I’ve been thinking about getting a drone for a while and now’s a good time as I can’t fly ‘properly’ in my aircraft and flying the drone is the next best thing. It can also be flown from my garden at this time of self-isolation. I’ve been admiring drone videos on Youtube for some time, especially those taken by other aircraft pilots before they take off and after they’ve landed at their destinations, so hopefully with time and practise I’ll be able to do the same. I’ll have to wait and see… but now it’s time to go off, read the fairly extensive manual that came with it and get going!

March 26, 2020

My goodness, my GoPro!

I’ve mentioned many times in lots of posts here on My Trike how I’m sick to death of being constantly let down by my cheap Chinese sportscams. These are little video cameras that are supposed to do (almost) what GoPros do and should shoot 4K or thereabouts quality videos of flights in my various aircraft when I’ve set them up either in a mount on the wing or in the cabin.

In fact what they’ve been doing almost every time just lately is just record a minute or so of video before switching themselves off which is incredibly disappointing when you’ve just done a flight and expected to have recordings of both the landing and takeoff, which you can hardly then go off and do all over again.

It became so frustrating actually that I decided some time ago that I would invest in a proper GoPro which hopefully would never let me down and initially I looked to see what was on Le Bon Coin, the French free-ads web site. Unfortunately, having found what I was looking for, I then let my guard down for the very first time and allowed myself to be scammed by a dishonest advertiser who took my money and never delivered the goods. I made it too easy for them so decided that I’d just have to bite the bullet, as it would be a waste of time and effort trying to trace them, and not to let it happen again.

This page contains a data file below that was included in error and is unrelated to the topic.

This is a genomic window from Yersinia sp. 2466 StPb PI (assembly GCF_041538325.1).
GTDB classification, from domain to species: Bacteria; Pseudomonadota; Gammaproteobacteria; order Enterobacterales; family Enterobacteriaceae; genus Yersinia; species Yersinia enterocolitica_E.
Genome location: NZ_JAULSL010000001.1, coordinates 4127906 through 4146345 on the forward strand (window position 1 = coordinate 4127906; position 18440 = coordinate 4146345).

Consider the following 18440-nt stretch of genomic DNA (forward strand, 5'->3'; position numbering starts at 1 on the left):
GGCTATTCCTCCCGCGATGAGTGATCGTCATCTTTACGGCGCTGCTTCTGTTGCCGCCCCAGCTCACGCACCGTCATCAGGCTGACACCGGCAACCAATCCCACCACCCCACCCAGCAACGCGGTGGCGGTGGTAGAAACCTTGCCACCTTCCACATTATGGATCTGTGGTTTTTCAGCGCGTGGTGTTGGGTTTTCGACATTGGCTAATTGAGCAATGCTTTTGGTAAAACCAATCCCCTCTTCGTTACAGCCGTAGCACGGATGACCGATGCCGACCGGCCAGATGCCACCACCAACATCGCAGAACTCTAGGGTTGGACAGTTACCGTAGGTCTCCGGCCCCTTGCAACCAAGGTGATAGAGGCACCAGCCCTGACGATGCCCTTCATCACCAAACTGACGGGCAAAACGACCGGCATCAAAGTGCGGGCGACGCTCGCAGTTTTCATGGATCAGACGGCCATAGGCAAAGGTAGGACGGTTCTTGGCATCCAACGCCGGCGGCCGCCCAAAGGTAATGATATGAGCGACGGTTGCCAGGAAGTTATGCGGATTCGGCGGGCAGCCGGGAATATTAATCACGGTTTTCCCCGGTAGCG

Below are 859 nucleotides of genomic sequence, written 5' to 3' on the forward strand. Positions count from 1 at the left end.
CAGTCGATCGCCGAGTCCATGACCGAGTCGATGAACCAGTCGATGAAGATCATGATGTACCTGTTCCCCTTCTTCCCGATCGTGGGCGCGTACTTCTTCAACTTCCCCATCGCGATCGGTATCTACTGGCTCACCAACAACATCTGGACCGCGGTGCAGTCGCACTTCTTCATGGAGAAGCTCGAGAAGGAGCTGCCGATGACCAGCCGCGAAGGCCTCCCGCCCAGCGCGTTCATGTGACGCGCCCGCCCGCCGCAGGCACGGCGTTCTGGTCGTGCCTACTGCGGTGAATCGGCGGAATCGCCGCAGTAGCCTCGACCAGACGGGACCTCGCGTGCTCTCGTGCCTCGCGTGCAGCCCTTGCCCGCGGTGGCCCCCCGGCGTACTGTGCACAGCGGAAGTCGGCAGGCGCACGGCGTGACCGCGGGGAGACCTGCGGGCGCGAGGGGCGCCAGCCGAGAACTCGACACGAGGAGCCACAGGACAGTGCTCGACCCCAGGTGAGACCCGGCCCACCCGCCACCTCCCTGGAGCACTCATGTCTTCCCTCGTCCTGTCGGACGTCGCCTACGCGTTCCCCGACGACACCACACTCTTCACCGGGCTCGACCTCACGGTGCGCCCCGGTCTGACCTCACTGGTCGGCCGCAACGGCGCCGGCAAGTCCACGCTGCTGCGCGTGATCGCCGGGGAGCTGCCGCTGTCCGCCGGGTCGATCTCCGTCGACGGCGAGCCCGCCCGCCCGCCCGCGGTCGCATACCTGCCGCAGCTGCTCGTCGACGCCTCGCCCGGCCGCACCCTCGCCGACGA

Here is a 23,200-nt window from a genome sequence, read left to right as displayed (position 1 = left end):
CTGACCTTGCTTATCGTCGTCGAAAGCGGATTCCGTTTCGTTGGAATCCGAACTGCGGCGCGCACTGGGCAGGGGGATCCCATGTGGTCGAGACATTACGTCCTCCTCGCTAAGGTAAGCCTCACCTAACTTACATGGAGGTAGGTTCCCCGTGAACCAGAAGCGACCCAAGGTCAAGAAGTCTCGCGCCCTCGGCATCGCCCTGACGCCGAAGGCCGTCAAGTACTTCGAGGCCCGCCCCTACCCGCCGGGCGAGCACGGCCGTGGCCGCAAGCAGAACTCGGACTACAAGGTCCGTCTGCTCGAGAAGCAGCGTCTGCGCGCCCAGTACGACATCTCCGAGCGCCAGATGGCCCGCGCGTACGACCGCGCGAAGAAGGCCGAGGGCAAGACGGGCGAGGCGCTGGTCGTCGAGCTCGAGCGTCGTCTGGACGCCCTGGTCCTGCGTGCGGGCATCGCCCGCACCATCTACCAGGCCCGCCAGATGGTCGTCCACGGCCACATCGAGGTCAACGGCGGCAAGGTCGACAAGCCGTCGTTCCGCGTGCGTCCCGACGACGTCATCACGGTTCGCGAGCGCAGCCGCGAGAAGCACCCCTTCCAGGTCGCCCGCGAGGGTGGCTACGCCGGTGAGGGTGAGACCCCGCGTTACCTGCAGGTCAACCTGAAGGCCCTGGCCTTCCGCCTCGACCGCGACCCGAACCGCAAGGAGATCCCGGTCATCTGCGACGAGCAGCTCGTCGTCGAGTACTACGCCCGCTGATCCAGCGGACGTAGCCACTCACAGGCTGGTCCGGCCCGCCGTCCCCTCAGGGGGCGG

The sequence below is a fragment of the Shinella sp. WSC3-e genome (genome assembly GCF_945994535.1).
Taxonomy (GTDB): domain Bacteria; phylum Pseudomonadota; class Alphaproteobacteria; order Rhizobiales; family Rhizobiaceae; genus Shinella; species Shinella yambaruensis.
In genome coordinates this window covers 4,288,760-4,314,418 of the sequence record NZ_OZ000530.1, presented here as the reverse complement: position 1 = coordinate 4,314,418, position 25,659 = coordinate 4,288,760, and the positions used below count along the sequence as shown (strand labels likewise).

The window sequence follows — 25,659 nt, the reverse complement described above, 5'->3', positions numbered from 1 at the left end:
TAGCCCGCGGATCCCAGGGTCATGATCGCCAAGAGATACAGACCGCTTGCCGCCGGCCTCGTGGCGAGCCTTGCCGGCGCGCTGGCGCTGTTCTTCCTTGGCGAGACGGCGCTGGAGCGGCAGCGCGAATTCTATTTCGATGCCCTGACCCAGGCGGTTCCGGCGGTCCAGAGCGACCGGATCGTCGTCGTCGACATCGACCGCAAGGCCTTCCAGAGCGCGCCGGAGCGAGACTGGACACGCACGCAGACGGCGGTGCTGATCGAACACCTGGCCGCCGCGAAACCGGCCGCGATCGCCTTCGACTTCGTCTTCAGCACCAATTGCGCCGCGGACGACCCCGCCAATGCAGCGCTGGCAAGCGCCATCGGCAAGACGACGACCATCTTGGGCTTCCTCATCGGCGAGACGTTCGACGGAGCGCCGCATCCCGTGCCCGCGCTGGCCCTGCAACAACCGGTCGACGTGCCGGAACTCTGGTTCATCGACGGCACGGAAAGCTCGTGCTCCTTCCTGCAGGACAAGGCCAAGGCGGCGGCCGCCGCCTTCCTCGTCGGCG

I then ended up returning to the old faithful, Ebay, where buyer protection is much better and in fact found what I wanted on the UK web site where I ended up acquiring a brand new GoPro Hero Black 7 for an incredibly good price. I had to get it sent to my family in the UK who then had to forward it on to me and after nearly a week, it arrived today at about 10.45am. And already as I type this around mid-afternoon I’m blown away by it and a complete GoPro fan!

Here’s a shot of it with the cradle that it comes with mounted on a stick that I got with one of my cheap Chinese imitations.

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I’d already heard about the GoPro app so after I’d charged the new arrival up, I logged into it on my phone and switched it on. It connected immediately, no drama, no fuss, and initially I thought that it would be an interesting ‘extra’ just to play with. However, I then discovered that the app can be used to control the Go Pro and here’s a shot that I took with the GoPro aimed out of my window across my front garden and the image that was being transmitted onto my phone and sure enough, by touching the circle on the right of the screen, I could start and stop video recording.

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But that wasn’t what made my jaw drop in amazement. You could also turn the GoPro off and on again from the phone. I thought that after it was turned off, the GoPro would lose its connection, but it doesn’t. You can turn it back on again and then restart video recording, and this has amazing implications for how I want to use it.